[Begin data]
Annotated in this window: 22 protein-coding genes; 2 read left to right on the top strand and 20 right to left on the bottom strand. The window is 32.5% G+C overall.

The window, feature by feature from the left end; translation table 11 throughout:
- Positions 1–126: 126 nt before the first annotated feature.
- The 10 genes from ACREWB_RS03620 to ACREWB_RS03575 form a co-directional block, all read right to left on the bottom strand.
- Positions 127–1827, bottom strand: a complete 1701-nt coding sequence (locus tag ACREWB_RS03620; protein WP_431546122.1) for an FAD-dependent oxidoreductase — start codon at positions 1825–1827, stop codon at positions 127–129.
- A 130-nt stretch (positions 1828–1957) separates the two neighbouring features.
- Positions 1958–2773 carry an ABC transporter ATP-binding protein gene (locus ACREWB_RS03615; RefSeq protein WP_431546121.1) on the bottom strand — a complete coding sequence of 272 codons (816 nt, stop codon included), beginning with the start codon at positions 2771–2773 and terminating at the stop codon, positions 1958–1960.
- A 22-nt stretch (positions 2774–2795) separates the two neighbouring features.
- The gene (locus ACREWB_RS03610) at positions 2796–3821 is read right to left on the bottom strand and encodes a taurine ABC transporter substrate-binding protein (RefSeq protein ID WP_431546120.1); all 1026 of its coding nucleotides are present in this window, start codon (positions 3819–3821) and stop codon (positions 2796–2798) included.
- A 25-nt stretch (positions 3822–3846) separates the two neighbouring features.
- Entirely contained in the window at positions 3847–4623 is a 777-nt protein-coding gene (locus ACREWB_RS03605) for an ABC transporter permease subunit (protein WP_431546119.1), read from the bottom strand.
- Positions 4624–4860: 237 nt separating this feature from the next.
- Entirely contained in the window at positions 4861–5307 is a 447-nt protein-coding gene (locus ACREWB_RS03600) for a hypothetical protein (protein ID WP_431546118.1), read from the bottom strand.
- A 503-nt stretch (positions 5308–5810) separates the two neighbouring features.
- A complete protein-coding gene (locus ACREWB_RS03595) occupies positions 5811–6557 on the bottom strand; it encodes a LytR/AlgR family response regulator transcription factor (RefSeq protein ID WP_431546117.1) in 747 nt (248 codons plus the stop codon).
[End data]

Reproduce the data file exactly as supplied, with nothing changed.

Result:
Annotated in this window: 22 protein-coding genes; 2 read left to right on the top strand and 20 right to left on the bottom strand. The window is 32.5% G+C overall.

The window, feature by feature from the left end; translation table 11 throughout:
- Positions 1–126: 126 nt before the first annotated feature.
- The 10 genes from ACREWB_RS03620 to ACREWB_RS03575 form a co-directional block, all read right to left on the bottom strand.
- Positions 127–1827, bottom strand: a complete 1701-nt coding sequence (locus tag ACREWB_RS03620; protein WP_431546122.1) for an FAD-dependent oxidoreductase — start codon at positions 1825–1827, stop codon at positions 127–129.
- A 130-nt stretch (positions 1828–1957) separates the two neighbouring features.
- Positions 1958–2773 carry an ABC transporter ATP-binding protein gene (locus ACREWB_RS03615; RefSeq protein WP_431546121.1) on the bottom strand — a complete coding sequence of 272 codons (816 nt, stop codon included), beginning with the start codon at positions 2771–2773 and terminating at the stop codon, positions 1958–1960.
- A 22-nt stretch (positions 2774–2795) separates the two neighbouring features.
- The gene (locus ACREWB_RS03610) at positions 2796–3821 is read right to left on the bottom strand and encodes a taurine ABC transporter substrate-binding protein (RefSeq protein ID WP_431546120.1); all 1026 of its coding nucleotides are present in this window, start codon (positions 3819–3821) and stop codon (positions 2796–2798) included.
- A 25-nt stretch (positions 3822–3846) separates the two neighbouring features.
- Entirely contained in the window at positions 3847–4623 is a 777-nt protein-coding gene (locus ACREWB_RS03605) for an ABC transporter permease subunit (protein WP_431546119.1), read from the bottom strand.
- Positions 4624–4860: 237 nt separating this feature from the next.
- Entirely contained in the window at positions 4861–5307 is a 447-nt protein-coding gene (locus ACREWB_RS03600) for a hypothetical protein (protein ID WP_431546118.1), read from the bottom strand.
- A 503-nt stretch (positions 5308–5810) separates the two neighbouring features.
- A complete protein-coding gene (locus ACREWB_RS03595) occupies positions 5811–6557 on the bottom strand; it encodes a LytR/AlgR family response regulator transcription factor (RefSeq protein ID WP_431546117.1) in 747 nt (248 codons plus the stop codon).